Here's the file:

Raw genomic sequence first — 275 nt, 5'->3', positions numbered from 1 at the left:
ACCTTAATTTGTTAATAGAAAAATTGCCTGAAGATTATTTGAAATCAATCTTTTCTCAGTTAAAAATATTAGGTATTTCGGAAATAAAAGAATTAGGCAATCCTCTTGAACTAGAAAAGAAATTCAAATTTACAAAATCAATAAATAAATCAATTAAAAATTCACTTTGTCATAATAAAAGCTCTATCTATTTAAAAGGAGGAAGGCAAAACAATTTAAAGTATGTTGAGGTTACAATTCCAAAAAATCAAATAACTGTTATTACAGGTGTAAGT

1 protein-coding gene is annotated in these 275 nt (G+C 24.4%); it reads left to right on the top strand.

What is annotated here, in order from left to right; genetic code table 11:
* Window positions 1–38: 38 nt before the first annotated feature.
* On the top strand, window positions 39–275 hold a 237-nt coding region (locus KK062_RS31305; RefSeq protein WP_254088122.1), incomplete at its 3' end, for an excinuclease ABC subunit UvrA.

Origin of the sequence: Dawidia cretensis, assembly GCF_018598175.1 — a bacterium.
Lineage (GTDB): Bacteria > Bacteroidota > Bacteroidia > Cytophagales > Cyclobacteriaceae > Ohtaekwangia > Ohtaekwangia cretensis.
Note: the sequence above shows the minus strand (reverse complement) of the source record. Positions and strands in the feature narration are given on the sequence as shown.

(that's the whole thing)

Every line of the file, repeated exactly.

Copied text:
Raw genomic sequence first — 275 nt, 5'->3', positions numbered from 1 at the left:
ACCTTAATTTGTTAATAGAAAAATTGCCTGAAGATTATTTGAAATCAATCTTTTCTCAGTTAAAAATATTAGGTATTTCGGAAATAAAAGAATTAGGCAATCCTCTTGAACTAGAAAAGAAATTCAAATTTACAAAATCAATAAATAAATCAATTAAAAATTCACTTTGTCATAATAAAAGCTCTATCTATTTAAAAGGAGGAAGGCAAAACAATTTAAAGTATGTTGAGGTTACAATTCCAAAAAATCAAATAACTGTTATTACAGGTGTAAGT

1 protein-coding gene is annotated in these 275 nt (G+C 24.4%); it reads left to right on the top strand.

What is annotated here, in order from left to right; genetic code table 11:
* Window positions 1–38: 38 nt before the first annotated feature.
* On the top strand, window positions 39–275 hold a 237-nt coding region (locus KK062_RS31305; RefSeq protein WP_254088122.1), incomplete at its 3' end, for an excinuclease ABC subunit UvrA.

Origin of the sequence: Dawidia cretensis, assembly GCF_018598175.1 — a bacterium.
Lineage (GTDB): Bacteria > Bacteroidota > Bacteroidia > Cytophagales > Cyclobacteriaceae > Ohtaekwangia > Ohtaekwangia cretensis.
Note: the sequence above shows the minus strand (reverse complement) of the source record. Positions and strands in the feature narration are given on the sequence as shown.